“If you knew time as well as I do, you wouldn’t be talking about wasting it.” –The Mad Hatter in Lewis Carroll’s Alice in Wonderland
KAMPALA, UGANDA – We need a new holiday and, to get things rolling, I’m taking today off.
I might simply be jet-lagged. Having arrived here just yesterday to start my new life as a Canadian in Uganda, I do feel a little spent.
But it also seems to me that September’s other holiday, Labour Day, has some serious problems. For one, early September is too nice a time to wind down summer. Secondly, isn’t celebrating labour a little like celebrating root canals?
Meanwhile, today, the first Monday after Earth has reached fall equinox, goes totally unnoticed as summer’s official end.
Nobody stops to say, as my two-year-old likes to, “bye-bye sun.”
Of course in Africa, summer never travels far away. Sept. 26 could be Dec. 26 or any other lazy, hazy day. Nonetheless, let’s all think hard about this. Because a new September holiday, with just the right name, could have some major global appeal.
Sum Day is one option. Unlike Sunday, which is for shopping and football, or someday, which I’ll get to soon, Sum Day is to take stock, or a “sum,” of our work lives. How are our bodies, minds and spirits dealing with it all?
This name might appease some labour types. But it’s too much like a foreign money exchanger, flipping and counting his bills, flipping and counting, never quite sure if he’s accurate or if he has enough.
Bum Day is better. And it’s closer to our real dilemma, that annoying relationship between time and money. You’ve likely noticed you want both, but the more you have of one, the less you have of the other. Why? Bum Day is to figure that out.
I personally practice unofficial Bum Days as often as possible. Back in Hamilton, Jean and I recently celebrated the birth of Jonathan Thomas, plus Elizabeth’s second birthday, plus my 40th, plus our wedding anniversary. They’re fine days to ponder. And I need to ponder, because my job is to simply follow my wife around, then write from wherever I wake up.
In my travels I’ve noticed that unlike Westerners, who, sadly, never have much time, folks in the developing world tend to practice Bum Days quite well. In parts of Africa, where the sunsets are stunning, some folks even develop a relationship with their wooden stools. In Ghana, for example, stools are carried around. Nobody dares sit on another’s stool.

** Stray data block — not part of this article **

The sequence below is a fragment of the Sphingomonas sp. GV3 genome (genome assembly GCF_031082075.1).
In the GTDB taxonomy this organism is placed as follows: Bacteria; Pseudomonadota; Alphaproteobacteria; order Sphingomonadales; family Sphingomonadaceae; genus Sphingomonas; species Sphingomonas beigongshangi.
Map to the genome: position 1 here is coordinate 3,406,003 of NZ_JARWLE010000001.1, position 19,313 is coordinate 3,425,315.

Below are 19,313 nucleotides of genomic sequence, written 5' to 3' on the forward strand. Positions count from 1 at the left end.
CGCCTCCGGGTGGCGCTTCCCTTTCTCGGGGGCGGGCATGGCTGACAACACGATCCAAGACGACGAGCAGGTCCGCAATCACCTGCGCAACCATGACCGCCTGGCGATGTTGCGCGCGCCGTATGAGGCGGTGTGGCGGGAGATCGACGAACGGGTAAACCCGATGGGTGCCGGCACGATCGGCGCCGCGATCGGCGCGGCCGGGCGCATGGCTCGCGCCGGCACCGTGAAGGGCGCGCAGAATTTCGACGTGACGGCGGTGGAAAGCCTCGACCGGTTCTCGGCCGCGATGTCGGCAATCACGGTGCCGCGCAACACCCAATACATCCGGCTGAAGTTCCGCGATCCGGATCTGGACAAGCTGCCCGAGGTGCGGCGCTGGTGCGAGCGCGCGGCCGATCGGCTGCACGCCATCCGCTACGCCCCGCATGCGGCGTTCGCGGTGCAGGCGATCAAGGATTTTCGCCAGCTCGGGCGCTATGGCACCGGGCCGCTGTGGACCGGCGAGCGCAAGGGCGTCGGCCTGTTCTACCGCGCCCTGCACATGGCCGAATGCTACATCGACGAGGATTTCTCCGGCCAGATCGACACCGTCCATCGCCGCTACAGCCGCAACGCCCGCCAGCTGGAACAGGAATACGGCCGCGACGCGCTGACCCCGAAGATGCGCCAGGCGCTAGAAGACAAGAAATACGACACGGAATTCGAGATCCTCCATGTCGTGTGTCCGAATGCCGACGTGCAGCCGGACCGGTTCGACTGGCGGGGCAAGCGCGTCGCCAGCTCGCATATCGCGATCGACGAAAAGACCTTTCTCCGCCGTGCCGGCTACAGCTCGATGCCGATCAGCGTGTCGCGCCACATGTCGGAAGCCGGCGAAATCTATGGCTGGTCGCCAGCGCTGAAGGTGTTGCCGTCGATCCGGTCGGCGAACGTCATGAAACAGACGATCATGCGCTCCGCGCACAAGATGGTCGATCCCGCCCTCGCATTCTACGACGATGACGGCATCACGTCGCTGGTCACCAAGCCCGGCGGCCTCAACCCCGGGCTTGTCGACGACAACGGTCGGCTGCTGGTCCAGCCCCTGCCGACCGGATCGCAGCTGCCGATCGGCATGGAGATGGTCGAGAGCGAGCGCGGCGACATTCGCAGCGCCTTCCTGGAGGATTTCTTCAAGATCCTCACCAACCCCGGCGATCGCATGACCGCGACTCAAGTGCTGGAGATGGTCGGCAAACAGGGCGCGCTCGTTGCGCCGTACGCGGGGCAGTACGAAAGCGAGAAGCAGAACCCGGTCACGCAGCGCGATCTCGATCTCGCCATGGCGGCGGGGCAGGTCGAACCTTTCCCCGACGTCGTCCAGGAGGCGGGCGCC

The unfortunate thing about Bum Day is that dwelling on even the good things in life is like driving around a cul-desac.
It’s a pleasant view of the neighbourhood, but you still finish back where you started: with yourself. Plus, take too many Bum Days and nothing gets done. That’s a big issue in the developing world. Yes, the completion of my family’s little house in Uganda’s countryside has been well behind schedule.
In Yemen, where we lived until recently, this is typically called “in sha a’llah” or “if God wills.” Sure things will get finished. Someday. Don’t like that timing? Blame the Big Guy.
Sum Day and Bum Day, then, may not be the most encouraging holiday names. Which leaves Hum Day. Because, while I doubt the Almighty appreciates being blamed for any culture’s mishandling of time, He still has a way of whispering into our daily affairs.
I was reminded of this recently by a Spectator senior editor, a cancer survivor who told me of a new awareness – a certain “hum” — as he calls it – that he and a colleague, another cancer survivor, now live with. It’s the simple knowledge that despite our best-laid plans, for anyone, anywhere, eternity can be as close as tomorrow.
“I’m living in a kind of limbo,” he said. “I don’t know exactly where to go, but I know I don’t want to go back to where I was before.”
Sounds like a mysterious place, one not found everyday. But it seems to me that this so-called “hum” is short for humility. And that’s a good place to find meaning in our holidays. Not to mention our work. Whatever the season.